The Professional Footballers' Association has warned the Football League it is heading down "a dangerous road" in threatening to withdraw from an agreement which governs players' contracts unless the transfer window is removed from the domestic game.
The Professional Football Negotiating and Consultative Committee (PFNCC), which is made up of representatives from the Football League, Premier League, PFA and Football Association, determines the terms and conditions of standard players' contracts. However, the Football League chairman, Sir Brian Mawhinney, has stated the consequences of any withdrawal would signal the end of the collective bargaining agreement which was drawn up by the PFNCC to protect both clubs and players and which has existed for 25 years.
Mawhinney is set to meet Sepp Blatter, the president of the world governing body, Fifa, in the new year to discuss the League's case as he believes clubs should be allowed to sell and buy players without restriction - including to and from Premiership clubs - in the domestic game. Mawhinney claims that in the first year of the transfer window operating domestically the transfer market was down 47 per cent.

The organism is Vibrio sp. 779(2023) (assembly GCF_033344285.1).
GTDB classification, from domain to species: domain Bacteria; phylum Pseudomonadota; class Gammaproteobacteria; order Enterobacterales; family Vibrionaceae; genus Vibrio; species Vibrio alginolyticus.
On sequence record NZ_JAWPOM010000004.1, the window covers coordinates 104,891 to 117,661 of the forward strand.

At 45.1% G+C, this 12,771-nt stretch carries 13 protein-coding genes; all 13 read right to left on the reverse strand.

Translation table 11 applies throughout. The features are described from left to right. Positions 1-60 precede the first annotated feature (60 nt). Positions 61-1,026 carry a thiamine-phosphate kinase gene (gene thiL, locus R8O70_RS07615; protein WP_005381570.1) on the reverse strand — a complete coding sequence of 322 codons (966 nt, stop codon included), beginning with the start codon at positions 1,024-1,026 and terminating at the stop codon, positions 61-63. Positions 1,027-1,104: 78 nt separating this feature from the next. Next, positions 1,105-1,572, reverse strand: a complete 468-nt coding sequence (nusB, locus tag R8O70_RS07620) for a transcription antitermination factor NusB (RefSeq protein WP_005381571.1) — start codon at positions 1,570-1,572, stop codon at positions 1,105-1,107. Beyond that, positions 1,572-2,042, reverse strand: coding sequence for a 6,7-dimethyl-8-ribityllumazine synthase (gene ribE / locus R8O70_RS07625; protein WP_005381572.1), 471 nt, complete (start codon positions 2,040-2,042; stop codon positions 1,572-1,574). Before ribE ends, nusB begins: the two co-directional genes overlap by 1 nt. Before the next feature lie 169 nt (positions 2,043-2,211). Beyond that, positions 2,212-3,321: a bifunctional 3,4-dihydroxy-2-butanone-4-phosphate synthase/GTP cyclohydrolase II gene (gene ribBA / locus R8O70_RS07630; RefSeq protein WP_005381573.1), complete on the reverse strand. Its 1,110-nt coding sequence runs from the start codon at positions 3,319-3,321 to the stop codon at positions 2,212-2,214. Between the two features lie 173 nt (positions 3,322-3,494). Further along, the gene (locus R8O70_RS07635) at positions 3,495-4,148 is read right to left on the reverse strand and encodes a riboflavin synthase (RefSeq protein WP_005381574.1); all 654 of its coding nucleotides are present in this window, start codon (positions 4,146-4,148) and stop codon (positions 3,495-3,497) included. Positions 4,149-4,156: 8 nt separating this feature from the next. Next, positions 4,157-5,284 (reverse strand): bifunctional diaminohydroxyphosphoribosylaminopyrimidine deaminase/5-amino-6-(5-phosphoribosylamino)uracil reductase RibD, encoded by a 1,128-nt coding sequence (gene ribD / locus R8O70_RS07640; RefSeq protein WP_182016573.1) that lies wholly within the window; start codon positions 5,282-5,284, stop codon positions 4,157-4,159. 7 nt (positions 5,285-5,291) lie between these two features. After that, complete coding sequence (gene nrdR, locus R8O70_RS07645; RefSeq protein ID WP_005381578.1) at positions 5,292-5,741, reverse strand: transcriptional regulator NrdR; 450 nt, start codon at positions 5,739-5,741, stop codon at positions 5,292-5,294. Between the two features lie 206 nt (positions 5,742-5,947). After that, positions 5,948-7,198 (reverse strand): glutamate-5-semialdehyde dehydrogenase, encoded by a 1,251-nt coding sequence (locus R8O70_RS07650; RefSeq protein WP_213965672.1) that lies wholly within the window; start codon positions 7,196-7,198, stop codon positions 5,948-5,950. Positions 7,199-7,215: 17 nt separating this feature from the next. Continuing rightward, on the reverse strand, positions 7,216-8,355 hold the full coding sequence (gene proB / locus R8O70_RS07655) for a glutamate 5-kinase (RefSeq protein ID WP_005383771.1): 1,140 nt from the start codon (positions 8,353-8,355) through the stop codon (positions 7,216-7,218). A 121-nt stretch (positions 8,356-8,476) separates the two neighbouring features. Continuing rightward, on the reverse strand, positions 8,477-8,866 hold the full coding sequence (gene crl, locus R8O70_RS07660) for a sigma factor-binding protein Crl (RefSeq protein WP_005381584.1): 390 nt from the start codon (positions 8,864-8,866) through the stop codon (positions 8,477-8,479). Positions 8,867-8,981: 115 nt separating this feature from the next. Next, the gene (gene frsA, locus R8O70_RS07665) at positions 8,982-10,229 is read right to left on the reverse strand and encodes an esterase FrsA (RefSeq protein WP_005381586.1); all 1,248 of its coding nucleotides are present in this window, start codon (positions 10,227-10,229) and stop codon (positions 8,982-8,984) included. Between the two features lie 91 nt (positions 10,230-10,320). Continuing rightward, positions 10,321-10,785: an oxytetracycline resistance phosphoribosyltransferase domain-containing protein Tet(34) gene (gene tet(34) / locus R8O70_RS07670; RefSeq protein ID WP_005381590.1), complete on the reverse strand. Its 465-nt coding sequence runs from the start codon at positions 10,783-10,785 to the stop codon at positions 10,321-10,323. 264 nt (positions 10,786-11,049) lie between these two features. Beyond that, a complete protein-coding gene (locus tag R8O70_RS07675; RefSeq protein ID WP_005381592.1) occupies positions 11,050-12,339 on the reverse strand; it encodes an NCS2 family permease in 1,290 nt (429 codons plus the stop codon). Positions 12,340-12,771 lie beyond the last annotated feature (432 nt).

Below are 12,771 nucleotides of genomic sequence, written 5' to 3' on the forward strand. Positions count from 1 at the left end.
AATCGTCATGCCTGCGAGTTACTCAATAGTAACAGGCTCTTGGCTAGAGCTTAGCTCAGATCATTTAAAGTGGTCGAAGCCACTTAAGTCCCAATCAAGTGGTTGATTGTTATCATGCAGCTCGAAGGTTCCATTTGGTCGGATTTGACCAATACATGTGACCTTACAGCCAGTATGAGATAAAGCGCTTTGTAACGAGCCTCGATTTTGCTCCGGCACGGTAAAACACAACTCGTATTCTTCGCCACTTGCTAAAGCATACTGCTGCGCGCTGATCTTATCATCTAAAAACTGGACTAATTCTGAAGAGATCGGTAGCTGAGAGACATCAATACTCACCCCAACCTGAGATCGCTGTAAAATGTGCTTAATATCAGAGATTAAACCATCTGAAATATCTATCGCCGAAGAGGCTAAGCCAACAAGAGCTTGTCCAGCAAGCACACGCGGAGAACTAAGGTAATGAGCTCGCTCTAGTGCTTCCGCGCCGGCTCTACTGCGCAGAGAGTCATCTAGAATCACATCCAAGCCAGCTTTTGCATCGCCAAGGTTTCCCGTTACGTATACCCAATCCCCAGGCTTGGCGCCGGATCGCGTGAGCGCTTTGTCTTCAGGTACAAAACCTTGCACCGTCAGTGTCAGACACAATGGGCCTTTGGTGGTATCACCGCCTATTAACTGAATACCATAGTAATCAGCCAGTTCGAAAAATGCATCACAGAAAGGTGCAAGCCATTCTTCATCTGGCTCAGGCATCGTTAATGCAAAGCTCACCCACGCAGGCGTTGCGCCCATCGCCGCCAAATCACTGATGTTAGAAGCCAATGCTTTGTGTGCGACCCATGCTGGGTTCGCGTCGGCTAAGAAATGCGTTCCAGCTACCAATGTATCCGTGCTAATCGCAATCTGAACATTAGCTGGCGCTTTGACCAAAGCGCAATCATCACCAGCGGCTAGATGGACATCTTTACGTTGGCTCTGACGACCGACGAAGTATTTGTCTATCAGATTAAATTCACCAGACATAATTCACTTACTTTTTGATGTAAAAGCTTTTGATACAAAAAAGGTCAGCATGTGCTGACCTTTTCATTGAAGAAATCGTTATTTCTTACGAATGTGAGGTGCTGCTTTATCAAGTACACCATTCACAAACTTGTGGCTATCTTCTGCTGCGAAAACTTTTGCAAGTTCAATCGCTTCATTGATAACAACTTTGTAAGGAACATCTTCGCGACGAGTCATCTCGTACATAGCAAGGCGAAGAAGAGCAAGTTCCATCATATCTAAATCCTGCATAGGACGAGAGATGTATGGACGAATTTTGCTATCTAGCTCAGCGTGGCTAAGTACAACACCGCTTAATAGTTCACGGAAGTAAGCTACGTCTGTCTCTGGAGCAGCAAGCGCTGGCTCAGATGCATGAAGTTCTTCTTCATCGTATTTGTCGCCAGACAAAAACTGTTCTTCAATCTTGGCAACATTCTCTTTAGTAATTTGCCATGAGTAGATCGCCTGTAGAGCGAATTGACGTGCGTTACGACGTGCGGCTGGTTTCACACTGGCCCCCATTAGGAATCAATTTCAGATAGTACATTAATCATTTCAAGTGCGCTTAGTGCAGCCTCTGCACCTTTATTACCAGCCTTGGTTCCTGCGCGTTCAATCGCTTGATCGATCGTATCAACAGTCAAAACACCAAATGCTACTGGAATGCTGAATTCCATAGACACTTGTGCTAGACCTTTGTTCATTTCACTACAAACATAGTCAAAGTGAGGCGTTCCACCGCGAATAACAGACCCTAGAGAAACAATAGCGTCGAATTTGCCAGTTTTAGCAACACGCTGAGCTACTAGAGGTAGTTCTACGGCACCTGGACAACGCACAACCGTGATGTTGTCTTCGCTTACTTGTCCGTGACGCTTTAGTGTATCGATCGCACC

"The story is clear from around Europe - transfer windows are not in the best interests of clubs," Mawhinney said, following yesterday's meeting in London of European football bodies to discuss the impact of the transfer window on domestic leagues. "We call on Fifa to remove transfer windows domestically to allow our clubs the same freedom to trade that they previously enjoyed for so long. It is imperative to the survival and success of our clubs that they generate income from their playing assets as and when they need to."
Unless Fifa relaxes the regulations regarding the transfer window, the League says it will be forced to act, with Mawhinney insisting it is not "crying wolf". However, even though Mick McGuire, the deputy chairman of the PFA, sympathises with the League's position he feels it is "putting in jeopardy" the collective bargaining agreement which is designed to protect both players and clubs.
"Everybody buys into it and it ensures there is no anarchy," McGuire said. "The agreement underpins everything and helps us through all the problems which arise. In making threats, it's a dangerous road to go down. In no other country is there as strong a collective agreement, and I think quite clearly they are shooting themselves in the foot."
Fifa had promised a review into the transfer window this season, but so far the Football League, along with many others across Europe, has yet to be consulted.Reuse content